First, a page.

Back to Issue Twenty-One.




I know when it doesn’t flinch at my arrival, that the rabbit
in my front yard is dead. I knew this under yesterday’s

sun, when the rabbit tried to move and could do nothing
but stare at me, drowning in my merciful shadow.

I have returned today to see that my home has found
death, or that death has found the shadow I fled to.

The rabbit is so small, the grass has barely bothered
to part for it. I wonder if it will do the work for me, and pull

the rabbit into itself. I’ve seen a street do that. I’ve seen small
creatures left on a sidewalk, their bodies elongated and still

until someone confirmed that they would never pull the world
into their lungs again, and then they were gone, as if the concrete

had not been fed. But it is insatiable, the tar and the earth
and the blood it demands. I find a shovel, because it is still

hot out, and my daughter will want to play here. I assume we all
dance among the dead, especially if we don’t know any better.

I do not want her to see the rabbit like this, where the rabbit is no
longer a thing as opposed to a thing left behind, but I do not

want her to not see it either, as I don’t know when someone
she loves will leave something behind that she no longer recognizes.

And isn’t this what I went to college for? To buy a home in a place
where my daughter can learn about death from small animals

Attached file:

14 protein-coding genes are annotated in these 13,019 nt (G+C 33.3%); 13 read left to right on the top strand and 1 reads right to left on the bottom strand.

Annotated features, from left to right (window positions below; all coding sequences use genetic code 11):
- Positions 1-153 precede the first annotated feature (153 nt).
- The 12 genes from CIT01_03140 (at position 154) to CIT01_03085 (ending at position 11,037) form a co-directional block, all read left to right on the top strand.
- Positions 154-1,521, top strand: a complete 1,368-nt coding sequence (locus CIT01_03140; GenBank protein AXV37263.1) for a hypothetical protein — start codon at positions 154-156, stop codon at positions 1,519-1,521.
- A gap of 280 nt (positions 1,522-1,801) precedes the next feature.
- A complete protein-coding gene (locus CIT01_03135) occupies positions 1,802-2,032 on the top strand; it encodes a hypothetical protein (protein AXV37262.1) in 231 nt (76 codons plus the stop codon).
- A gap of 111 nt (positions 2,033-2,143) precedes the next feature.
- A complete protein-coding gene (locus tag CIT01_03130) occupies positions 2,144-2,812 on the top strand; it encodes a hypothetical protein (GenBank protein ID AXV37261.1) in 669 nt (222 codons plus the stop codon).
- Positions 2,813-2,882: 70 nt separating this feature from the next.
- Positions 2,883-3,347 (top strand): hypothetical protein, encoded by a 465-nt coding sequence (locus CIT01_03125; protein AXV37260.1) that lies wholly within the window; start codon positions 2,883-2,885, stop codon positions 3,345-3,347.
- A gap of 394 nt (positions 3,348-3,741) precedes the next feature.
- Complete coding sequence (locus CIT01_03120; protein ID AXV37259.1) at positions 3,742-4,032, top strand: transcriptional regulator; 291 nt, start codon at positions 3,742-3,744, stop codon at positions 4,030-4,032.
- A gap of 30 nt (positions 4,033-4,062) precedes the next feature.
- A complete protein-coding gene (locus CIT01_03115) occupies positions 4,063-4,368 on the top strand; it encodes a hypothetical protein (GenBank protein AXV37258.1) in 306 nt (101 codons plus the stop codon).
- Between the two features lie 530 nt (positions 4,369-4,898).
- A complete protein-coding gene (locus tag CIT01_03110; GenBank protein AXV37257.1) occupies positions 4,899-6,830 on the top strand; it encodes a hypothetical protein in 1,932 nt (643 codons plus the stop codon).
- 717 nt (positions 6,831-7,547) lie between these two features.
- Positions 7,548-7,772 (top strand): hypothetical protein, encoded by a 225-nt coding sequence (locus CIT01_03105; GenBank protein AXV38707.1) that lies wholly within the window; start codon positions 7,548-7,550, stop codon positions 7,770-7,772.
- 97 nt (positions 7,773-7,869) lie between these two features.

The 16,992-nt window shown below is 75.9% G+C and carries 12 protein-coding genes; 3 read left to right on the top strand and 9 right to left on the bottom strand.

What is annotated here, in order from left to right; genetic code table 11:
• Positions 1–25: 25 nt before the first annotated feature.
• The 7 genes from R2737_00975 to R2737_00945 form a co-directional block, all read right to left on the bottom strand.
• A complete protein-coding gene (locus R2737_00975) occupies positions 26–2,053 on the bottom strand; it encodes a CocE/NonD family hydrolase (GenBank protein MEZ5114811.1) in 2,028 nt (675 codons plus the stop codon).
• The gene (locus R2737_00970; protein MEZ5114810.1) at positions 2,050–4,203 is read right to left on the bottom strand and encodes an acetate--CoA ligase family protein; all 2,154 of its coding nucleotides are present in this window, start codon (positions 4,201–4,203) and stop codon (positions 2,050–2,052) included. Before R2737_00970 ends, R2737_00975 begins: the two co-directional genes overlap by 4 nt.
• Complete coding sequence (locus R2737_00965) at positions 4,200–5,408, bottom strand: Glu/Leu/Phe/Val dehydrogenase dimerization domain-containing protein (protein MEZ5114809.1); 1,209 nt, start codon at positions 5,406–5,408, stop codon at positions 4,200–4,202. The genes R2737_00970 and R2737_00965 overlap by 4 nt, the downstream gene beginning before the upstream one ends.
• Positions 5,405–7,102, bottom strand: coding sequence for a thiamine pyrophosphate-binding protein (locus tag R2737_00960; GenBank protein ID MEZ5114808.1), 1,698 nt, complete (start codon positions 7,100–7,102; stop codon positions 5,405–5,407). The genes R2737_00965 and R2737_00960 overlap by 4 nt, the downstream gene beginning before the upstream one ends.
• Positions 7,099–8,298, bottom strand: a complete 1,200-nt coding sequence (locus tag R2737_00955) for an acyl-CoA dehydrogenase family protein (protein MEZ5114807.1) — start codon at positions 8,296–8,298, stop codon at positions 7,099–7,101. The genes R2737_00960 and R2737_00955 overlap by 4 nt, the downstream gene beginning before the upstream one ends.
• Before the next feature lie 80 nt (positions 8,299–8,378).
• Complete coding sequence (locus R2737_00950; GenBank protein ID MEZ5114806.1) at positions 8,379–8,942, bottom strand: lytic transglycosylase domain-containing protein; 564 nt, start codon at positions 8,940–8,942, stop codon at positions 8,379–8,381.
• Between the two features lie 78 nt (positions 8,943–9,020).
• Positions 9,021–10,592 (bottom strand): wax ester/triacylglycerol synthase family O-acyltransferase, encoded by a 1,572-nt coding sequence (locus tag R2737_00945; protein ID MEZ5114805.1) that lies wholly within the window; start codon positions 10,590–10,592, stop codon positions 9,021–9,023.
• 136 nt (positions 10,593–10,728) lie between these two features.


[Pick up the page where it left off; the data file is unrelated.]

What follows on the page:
instead of classmates? I learned that animals flee a scarier thing
unless they have forgone fear or are already dead, because

one time a police officer told us to stop, and we ran into
the arms of a new night, except for Big Kevin, who must not

have been scared, or was already dead, either way, the next
day, he was still on the sidewalk, and the day after that he

was gone. I do not know if the cracks of his burial took him in
or who was assigned the shovel. My father told me that I didn’t

have to go to Kevin’s funeral if I didn’t want to and that
someday we would move to a neighborhood where

this doesn’t happen. But it is too late to teach me about
what gets left behind. I am still afraid of what may find me

though I no longer flinch.


William Evans is a writer from Columbus, Ohio, the founder of the Writing Wrongs Poetry Slam (September 2008), and a Callaloo Fellow. In addition to being the editor-in-chief of, William has published two collections of poetry with Penmanship Books, with a third collection, Still Can’t Do My Daughter’s Hair, on Button Poetry in late 2017. His work can be found online in or forthcoming from Winter Tangerine, Muzzle Magazine, the Offing, Union Station Magazine, and other online publications.

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